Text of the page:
Clearly the people who read the "just sayin'" column fail to realize that there is no editing done to these as far as spelling and grammar are concerned. If that were true, I'd fire the entire editorial staff for misusing "your" and "you're" 15 times a week.

Ryan
Ryan North

I have a relevant example for this. Several years ago (aka Pre Y2K scare) I had a black cat that was born near Halloween, so my family decided to name her 'Spook'. It wasn't until years later we learned that was a racial slur towards African-Americans. Did we change the cats name? No because we weren't thinking about (or even knew about) the racial slur behind it, and therefor for myself and my family it was just a word with no hateful intentions behind it. In this case ignorance is a good thing. Should I be apologetic for naming my cat this? Again no I shouldn't because the word no longer held any racist power in our minds, and isn't that the goal of eliminating racism? If we want racism gone shouldn't we be happy when a word can be used without having it be associated with race. Now let's apply this to the current issue. Squinny was not a racial term, and it wasn't used in a racial way. Maybe all those who automatically took it as racist should look at themselves. Why are you constantly taking everything as racist?? You are keeping racism alive by thinking of everything as racist!! I am firmly against any sort of real racism, and if anyone here at ISU or anywhere else has suffered from racism I do truly feel for you. Racism is a horrible thing, and i really believe everyone should be judged for who they are as an individual and on nothing else. So If this was a case of someone actually making a racist remark I would back the daily 100%. However it isn't! this is a case of people taking an innocent term about squirrels and making it about race. This is hurting equality as much as anything else! I don't know how many more ways I can explain this, It wasn't about race until someone decided to make it about race. Now it has turned into a political mess. It is truly sad and ridiculous all at the same time. This article does nothing more than keep the hate alive. As other's has mentioned it is filled with more hate than the actual 'just sayin' in question. All the daily had to do was publish an editorial explaining what squinny actually meant, and this story would be done. For now I guess I should congratulate the daily for taking one more step towards FOX NEWS... After all as long as you can make inflammatory statements to get attention who needs to worry about content or facts. Good job and enjoy the total lack of respect you will now get from the majority of the student body who see this as an overblown fiasco!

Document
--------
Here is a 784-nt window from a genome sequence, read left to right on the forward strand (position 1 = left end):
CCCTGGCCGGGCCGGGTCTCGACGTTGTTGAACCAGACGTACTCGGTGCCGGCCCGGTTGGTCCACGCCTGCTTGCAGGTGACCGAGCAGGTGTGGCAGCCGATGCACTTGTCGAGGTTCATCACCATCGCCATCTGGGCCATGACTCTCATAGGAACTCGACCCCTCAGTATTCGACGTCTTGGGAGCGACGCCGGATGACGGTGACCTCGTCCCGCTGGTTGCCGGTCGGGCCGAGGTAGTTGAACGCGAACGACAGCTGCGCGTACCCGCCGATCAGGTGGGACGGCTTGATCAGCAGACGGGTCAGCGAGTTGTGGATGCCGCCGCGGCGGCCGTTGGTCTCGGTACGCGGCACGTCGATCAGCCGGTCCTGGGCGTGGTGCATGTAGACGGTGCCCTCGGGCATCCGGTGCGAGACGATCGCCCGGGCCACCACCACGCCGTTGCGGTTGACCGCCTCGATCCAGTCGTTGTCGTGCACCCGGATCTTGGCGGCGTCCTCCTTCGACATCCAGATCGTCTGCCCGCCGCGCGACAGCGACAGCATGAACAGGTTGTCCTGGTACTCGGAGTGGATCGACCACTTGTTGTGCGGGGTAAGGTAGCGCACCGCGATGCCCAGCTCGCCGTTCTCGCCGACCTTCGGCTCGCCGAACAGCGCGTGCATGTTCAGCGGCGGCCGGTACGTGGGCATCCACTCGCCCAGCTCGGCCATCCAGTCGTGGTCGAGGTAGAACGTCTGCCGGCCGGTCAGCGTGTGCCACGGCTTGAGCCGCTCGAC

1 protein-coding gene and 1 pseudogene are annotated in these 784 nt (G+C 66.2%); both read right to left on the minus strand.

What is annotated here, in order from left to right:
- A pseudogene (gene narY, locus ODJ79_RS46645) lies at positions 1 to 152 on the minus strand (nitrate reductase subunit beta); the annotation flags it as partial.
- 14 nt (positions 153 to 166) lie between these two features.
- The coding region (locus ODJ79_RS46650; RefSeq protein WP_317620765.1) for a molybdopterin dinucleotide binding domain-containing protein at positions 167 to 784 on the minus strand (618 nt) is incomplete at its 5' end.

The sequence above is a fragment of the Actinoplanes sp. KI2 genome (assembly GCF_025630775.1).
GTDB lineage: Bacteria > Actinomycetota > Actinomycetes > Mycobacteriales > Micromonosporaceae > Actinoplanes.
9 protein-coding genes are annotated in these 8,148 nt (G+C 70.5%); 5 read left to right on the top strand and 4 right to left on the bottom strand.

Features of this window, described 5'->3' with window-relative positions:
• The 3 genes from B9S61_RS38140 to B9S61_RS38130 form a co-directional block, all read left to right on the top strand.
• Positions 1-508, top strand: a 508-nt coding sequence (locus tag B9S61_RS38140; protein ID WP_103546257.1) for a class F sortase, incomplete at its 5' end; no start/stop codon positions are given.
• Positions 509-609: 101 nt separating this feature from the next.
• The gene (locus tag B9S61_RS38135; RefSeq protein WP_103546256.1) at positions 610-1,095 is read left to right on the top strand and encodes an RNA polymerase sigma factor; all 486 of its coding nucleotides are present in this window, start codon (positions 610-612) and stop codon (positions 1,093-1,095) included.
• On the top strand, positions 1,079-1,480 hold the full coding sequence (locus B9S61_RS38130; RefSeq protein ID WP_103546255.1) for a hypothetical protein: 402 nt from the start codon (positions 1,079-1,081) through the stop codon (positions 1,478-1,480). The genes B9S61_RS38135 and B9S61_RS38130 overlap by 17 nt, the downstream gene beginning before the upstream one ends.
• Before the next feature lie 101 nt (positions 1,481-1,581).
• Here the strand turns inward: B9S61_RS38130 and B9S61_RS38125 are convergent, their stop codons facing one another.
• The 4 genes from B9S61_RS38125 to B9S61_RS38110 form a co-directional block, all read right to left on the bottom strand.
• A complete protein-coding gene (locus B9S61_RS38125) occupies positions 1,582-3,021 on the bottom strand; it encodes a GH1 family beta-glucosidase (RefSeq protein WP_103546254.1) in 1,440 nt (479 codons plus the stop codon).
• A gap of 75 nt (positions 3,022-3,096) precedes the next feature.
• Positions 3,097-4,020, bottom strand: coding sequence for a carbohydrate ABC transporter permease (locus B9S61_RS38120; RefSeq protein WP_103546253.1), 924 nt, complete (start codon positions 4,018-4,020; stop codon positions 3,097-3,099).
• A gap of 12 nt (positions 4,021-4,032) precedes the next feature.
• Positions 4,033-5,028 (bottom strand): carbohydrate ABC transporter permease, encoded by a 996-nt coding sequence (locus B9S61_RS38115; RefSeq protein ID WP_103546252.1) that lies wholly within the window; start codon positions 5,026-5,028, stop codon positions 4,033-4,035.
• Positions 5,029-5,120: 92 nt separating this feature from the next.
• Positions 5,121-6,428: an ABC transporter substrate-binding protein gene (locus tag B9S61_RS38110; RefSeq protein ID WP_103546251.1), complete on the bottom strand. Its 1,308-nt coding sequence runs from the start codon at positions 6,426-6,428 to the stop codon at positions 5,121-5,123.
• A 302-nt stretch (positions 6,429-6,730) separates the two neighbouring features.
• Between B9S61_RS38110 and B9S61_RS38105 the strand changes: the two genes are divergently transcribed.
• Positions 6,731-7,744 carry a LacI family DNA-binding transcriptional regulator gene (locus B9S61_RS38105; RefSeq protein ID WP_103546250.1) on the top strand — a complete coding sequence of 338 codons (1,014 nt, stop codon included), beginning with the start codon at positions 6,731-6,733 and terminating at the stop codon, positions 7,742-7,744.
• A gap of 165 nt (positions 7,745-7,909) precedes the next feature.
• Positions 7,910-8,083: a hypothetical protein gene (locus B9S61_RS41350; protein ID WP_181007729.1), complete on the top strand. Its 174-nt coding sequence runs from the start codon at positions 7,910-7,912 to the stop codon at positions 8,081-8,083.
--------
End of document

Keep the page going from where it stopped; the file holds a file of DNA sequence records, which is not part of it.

didyoujustsaythat
Sam Gire

So if you go to other countries and you see a high level of dedication to their people and their county, it is a form of "patriotism", but when a white person makes a comment about a non-white person behaving in a stereotypical manner, or a comment about how great they think white people are (take a look at the Protestant Reformation. I'm not going to say anything about other races, but I am pretty impressed by a lot of things that white people have done) they are instantly branded a racist?

People are so quick to claim racism, when they need to understand that it's something a lot less sinister. People make fun of other people for every reason in the book. If you are Asian, and you do something stereotypically Asian, be prepared to be made fun of. It's stupid articles like this that give racism power. People like you make it a HUGE deal, and therefore it remains a huge deal. Racial slurs refer to stereotypes, so if you aren't a walking stereotype, then be secure enough to realize that it doesn't apply to you.

Morgan Freeman on how to get rid of racism: "Stop talking about it."